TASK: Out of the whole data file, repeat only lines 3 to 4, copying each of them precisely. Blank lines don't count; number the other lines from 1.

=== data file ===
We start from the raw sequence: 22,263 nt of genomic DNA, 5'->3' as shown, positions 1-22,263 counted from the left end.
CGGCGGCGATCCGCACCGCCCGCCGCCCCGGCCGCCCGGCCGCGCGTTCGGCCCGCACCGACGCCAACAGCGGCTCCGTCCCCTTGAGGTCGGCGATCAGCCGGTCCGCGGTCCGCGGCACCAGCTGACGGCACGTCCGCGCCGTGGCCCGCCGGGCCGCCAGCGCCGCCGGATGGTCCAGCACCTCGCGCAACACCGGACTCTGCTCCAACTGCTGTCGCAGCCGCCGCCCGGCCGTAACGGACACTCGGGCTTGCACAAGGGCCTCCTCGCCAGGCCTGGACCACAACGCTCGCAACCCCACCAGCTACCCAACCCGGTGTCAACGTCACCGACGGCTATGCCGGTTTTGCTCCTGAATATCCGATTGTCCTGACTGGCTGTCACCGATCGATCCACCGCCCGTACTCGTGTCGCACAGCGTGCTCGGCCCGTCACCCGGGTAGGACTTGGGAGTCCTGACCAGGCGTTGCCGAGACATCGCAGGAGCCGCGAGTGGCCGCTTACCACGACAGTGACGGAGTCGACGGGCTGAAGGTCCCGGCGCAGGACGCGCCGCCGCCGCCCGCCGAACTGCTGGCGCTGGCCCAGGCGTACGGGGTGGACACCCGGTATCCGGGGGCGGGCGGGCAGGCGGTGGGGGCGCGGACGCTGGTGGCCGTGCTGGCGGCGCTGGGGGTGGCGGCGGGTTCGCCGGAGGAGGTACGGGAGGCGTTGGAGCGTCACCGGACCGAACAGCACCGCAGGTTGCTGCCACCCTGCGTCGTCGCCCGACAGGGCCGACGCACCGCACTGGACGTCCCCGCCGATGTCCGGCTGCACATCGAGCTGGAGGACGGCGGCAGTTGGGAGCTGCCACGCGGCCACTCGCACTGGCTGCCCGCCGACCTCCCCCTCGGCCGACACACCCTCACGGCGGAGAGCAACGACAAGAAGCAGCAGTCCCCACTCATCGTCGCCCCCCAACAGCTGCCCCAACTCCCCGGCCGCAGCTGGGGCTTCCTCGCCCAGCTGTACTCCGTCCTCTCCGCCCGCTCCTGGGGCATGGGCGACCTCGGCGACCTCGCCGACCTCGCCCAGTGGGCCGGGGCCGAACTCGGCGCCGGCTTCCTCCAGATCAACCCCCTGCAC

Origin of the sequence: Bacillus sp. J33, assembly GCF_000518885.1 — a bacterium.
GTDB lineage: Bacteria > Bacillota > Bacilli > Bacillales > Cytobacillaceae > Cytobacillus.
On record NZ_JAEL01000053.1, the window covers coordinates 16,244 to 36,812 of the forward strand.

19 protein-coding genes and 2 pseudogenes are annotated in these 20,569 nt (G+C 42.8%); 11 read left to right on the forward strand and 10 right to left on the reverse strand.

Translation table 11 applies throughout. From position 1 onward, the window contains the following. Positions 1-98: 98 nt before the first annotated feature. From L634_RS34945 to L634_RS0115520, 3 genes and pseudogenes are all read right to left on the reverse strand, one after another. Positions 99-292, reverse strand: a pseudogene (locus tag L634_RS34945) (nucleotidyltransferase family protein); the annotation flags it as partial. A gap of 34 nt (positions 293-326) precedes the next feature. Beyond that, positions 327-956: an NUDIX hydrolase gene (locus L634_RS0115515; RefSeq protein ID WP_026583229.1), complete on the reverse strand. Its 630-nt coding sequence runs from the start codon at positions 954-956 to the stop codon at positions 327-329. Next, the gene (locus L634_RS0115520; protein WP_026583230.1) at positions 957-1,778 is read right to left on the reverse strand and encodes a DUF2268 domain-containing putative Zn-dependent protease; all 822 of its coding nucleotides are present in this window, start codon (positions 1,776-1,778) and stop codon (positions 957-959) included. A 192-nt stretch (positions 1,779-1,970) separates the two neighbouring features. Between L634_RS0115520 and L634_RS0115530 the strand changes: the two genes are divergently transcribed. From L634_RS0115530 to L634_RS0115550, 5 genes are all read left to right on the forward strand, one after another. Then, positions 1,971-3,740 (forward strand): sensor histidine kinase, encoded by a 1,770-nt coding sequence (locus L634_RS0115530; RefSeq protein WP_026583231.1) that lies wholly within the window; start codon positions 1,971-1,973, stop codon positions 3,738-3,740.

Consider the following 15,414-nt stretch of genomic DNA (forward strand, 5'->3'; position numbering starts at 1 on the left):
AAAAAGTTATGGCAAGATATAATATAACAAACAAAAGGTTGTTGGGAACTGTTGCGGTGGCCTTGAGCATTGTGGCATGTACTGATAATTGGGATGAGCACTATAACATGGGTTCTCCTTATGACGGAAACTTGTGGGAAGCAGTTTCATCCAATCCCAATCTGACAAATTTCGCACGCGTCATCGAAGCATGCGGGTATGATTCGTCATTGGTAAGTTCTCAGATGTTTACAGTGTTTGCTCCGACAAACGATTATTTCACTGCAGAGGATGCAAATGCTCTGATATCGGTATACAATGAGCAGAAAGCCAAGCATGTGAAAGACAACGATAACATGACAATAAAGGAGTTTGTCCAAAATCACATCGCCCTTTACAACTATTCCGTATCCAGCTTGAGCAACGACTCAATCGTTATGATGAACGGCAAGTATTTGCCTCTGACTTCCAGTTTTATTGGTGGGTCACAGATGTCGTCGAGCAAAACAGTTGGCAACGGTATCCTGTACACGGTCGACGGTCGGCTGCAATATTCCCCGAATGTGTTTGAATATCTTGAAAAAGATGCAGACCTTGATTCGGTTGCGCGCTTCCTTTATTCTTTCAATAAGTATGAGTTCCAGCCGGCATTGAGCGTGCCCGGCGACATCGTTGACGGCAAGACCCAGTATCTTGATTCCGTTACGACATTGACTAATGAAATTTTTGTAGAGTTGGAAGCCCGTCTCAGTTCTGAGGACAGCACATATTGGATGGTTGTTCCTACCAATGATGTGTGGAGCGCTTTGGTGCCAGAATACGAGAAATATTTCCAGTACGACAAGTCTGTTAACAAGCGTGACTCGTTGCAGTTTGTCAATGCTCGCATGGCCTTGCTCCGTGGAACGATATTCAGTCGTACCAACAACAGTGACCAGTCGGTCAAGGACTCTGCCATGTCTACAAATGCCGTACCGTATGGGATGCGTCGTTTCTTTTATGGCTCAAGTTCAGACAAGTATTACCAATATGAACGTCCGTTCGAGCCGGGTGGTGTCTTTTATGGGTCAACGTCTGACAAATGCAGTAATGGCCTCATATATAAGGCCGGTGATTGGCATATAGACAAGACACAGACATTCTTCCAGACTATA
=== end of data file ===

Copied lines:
Origin of the sequence: Bacillus sp. J33, assembly GCF_000518885.1 — a bacterium.
GTDB lineage: Bacteria > Bacillota > Bacilli > Bacillales > Cytobacillaceae > Cytobacillus.